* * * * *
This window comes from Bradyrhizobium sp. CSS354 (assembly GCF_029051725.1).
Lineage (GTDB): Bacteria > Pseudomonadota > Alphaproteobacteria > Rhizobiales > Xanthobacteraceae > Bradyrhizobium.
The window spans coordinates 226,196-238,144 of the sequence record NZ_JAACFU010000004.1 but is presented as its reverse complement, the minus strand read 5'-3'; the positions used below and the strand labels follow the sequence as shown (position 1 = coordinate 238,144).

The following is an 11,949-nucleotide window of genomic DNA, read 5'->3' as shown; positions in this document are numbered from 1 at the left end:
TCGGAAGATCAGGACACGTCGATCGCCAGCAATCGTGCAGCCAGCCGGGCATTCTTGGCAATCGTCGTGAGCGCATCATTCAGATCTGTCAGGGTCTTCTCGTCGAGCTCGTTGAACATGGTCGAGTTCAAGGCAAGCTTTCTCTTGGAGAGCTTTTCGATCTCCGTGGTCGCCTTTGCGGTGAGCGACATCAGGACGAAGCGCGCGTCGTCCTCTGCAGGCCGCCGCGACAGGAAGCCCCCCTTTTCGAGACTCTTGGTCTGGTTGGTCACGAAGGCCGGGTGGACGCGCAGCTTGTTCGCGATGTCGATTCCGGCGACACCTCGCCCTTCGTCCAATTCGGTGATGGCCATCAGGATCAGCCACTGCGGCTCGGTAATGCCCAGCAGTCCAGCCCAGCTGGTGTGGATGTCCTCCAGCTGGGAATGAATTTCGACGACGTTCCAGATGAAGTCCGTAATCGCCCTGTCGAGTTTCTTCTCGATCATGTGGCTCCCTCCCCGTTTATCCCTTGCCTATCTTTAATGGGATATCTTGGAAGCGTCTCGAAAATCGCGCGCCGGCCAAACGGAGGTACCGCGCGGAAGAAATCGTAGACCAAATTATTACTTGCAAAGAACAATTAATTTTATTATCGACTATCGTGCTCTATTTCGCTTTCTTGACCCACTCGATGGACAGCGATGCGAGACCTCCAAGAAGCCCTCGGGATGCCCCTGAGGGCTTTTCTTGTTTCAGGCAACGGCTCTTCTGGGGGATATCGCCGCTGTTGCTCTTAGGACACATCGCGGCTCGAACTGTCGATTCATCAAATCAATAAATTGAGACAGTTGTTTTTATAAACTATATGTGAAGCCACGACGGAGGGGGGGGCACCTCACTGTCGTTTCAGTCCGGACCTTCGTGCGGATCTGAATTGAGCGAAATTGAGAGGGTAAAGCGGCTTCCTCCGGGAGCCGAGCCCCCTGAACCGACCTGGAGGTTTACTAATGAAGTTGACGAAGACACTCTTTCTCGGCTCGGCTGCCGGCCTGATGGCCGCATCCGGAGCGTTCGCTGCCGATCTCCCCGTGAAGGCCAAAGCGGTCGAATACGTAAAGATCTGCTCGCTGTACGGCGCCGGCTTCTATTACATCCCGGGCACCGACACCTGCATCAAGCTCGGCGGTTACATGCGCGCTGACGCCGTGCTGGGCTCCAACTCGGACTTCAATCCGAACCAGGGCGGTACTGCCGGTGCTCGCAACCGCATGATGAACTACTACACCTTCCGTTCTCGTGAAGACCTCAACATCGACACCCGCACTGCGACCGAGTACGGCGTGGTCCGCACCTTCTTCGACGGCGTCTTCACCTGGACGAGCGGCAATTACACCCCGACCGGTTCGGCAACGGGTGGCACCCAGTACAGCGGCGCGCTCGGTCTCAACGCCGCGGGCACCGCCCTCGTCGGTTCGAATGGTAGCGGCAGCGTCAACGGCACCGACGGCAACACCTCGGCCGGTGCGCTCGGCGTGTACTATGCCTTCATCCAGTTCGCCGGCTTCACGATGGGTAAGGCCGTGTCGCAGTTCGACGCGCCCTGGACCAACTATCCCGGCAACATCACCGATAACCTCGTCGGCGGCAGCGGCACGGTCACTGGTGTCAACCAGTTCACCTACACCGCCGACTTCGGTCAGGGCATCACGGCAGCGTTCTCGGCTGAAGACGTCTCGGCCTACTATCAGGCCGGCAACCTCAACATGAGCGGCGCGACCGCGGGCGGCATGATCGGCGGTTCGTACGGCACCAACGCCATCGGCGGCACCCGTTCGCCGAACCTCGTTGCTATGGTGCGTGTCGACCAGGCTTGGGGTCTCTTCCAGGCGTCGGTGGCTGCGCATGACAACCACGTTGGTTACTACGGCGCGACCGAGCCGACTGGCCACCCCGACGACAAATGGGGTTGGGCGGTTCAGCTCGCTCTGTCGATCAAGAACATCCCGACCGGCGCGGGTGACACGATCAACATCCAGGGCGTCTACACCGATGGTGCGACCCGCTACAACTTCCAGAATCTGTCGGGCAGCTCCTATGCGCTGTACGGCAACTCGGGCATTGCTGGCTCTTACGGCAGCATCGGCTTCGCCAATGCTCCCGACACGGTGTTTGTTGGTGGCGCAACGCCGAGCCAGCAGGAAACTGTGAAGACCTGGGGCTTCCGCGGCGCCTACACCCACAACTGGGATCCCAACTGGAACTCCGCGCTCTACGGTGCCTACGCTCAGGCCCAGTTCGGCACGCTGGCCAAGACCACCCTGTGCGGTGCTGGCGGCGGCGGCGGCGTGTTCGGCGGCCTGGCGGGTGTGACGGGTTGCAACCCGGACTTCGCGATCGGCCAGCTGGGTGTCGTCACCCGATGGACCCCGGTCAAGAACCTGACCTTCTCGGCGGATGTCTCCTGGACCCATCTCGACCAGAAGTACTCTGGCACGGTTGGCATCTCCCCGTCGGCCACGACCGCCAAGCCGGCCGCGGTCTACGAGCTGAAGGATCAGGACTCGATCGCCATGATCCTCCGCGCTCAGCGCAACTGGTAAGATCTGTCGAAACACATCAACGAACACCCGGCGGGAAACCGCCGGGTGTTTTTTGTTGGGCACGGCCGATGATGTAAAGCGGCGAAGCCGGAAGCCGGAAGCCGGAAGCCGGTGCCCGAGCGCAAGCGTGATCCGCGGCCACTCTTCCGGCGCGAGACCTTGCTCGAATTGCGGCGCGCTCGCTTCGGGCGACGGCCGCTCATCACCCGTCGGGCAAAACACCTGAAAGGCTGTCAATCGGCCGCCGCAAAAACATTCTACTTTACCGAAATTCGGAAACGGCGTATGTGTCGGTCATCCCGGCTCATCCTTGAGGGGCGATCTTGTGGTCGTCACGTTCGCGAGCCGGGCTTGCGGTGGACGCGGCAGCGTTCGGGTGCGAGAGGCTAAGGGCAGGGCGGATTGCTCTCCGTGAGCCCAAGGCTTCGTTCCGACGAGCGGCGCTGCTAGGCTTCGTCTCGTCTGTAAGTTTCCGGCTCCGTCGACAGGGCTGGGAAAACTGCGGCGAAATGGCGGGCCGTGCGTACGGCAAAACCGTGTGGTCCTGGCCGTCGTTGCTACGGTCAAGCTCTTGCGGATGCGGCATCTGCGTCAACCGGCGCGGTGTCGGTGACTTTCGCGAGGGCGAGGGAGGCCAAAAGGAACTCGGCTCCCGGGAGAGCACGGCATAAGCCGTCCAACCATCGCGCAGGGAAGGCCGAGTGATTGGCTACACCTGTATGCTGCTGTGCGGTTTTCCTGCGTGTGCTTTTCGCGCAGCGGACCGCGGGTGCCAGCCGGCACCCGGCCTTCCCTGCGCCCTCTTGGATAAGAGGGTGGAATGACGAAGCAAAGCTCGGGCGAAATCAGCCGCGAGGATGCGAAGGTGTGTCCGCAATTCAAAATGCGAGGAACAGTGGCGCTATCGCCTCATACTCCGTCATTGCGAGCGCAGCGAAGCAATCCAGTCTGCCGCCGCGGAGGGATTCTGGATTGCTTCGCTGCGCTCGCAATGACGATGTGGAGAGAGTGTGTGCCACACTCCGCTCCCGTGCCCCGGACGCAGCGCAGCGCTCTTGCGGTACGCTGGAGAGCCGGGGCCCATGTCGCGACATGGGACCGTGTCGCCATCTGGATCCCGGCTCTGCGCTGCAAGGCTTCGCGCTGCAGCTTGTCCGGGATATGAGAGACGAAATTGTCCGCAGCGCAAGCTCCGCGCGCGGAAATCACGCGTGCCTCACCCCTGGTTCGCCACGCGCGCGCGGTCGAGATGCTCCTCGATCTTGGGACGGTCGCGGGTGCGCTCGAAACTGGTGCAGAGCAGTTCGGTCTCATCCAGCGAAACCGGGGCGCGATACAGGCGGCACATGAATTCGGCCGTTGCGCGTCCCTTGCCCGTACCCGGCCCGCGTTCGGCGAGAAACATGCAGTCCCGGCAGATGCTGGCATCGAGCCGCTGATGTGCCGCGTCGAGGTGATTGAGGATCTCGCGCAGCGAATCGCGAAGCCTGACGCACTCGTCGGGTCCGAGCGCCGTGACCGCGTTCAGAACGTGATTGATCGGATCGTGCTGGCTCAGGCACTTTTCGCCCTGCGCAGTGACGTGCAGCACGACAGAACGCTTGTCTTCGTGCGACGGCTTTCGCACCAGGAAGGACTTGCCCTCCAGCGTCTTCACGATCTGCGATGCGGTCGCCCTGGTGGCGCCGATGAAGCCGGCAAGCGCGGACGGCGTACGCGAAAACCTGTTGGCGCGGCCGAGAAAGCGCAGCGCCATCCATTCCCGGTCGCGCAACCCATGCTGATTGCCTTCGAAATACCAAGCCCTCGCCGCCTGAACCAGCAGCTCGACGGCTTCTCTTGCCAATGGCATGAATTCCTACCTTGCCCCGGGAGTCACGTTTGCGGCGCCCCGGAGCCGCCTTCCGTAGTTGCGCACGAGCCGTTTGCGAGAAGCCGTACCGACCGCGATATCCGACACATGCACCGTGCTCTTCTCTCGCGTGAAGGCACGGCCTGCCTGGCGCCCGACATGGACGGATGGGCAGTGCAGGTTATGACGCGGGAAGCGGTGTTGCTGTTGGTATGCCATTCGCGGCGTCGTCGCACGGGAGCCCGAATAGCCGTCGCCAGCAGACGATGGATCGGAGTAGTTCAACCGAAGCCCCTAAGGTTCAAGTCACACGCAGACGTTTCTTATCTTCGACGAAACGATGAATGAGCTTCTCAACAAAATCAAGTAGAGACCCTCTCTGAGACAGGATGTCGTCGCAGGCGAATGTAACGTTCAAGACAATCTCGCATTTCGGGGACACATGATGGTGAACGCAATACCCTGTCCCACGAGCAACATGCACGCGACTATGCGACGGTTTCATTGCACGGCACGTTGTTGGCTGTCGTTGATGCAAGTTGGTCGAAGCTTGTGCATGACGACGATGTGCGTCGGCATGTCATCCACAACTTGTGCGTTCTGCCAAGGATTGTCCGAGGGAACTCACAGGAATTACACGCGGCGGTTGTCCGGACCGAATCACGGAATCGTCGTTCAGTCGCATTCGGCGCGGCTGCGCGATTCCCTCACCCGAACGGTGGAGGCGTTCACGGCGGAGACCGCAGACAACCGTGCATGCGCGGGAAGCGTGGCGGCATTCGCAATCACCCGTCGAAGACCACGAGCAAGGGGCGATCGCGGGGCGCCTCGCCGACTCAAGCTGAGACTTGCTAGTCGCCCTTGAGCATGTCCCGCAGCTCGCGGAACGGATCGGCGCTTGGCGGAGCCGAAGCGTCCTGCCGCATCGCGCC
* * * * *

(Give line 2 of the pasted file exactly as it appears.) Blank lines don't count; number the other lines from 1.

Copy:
Lineage (GTDB): Bacteria > Pseudomonadota > Alphaproteobacteria > Rhizobiales > Xanthobacteraceae > Bradyrhizobium.